Paris Peace Conf. 867.00/48: Telegram

The American Commissioner at Constantinople ( Heck ) to the Ambassador in France ( Sharp )

No. 1. Political. At the present time ordinary government activities of country are badly disorganized. Tewfick Pasha cabinet contains [Page 281] no prominent or really able men and has no real hold on country, great majority of officials being still members of C. U. P. organization.11 Army officers are also in the main commanded by men [sic]. Orders issued by Constantinople therefore often receive but scant consideration in the provinces and public safety is very poor throughout Asia Minor.

Supported by Sultan, the Cabinet last week dissolved Parliament and promised to soon arrange for new elections, but in present circumstances the C. U. P. would be almost certain to succeed, as they have the only political organization covering the entire country and elections are considered improbable for immediate future. Dissolved Parliament had a great majority of Committee members, and its continual attacks on the Cabinet rendered the latter’s task impossible, so that in general dissolution was favorably received. Government has taken over several of the banking and commercial enterprises established by the Committee and has seized some of its archives, thus indicating intention of endeavoring to maintain political control. So far, Allied representatives here have strictly observed terms of armistice, but with steady weakening of Governmental authority, more drastic measures will soon be required and a military occupation within the next few weeks is not unlikely.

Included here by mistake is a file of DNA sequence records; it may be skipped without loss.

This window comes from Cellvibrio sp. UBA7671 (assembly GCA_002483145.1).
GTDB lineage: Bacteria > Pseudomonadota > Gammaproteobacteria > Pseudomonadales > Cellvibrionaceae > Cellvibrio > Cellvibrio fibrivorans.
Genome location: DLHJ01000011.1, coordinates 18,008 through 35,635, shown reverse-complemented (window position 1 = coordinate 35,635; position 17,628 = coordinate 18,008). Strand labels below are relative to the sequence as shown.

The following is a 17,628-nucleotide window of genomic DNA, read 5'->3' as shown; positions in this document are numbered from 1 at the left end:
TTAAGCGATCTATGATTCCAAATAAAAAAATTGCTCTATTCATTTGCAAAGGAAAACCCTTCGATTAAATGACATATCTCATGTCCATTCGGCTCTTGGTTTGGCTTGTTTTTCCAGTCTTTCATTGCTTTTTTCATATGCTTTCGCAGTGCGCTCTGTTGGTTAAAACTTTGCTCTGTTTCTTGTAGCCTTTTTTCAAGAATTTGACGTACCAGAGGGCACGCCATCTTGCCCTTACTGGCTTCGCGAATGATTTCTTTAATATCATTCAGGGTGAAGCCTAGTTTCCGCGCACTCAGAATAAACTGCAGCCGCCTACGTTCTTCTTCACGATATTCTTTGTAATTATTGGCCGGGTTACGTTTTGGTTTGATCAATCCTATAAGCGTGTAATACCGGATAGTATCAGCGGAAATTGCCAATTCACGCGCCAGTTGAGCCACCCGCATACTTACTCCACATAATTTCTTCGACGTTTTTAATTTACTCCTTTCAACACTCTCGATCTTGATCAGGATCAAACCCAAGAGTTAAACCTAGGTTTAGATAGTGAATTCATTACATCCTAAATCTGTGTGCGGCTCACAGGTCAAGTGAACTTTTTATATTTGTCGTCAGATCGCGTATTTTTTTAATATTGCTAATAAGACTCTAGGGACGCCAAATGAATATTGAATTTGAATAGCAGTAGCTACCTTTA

Cabinet has adopted some measures to aid and to repatriate deported Christians, but their situation is very bad in all parts of the country. It would be advisable for most Armenians to remain where they are until spring, or until future status of Armenian State is defined, but they are already beginning to return to their homes, only to find these destroyed or occupied by Napa [sic] immigrants. The Fuller [Barton? 12] Expedition expected from America is anxiously awaited. This expedition should be self-contained as to all transportation, as railway traffic has entirely stopped on account of lack of coal. Suggest for a consideration, whether some of Army automobiles now parked at switching [?] could not be turned over to this relief expedition.

Food situation of Constantinople continues uncertain, but main problem here is coal. With all importations of German coal stopped, and Black Sea mines badly wrecked, local public service has at times been entirely suspended for lack of fuel. Conditions here November slightly better, and production of Turkish mines is slowly being increased. Trains are now moving for transportation of [disbanded?] soldiers and to bring food to Constantinople, as plentiful supplies of grain are reported to be along the Anatolia railway. Reports from [Page 282] some interior districts, especially Black Sea littoral indicate precarious food conditions.

Conditions of Armistice are being gradually executed and German and Austro-Hungarian troops under Von Sanders are interned on the Princes Islands in the launches [sic].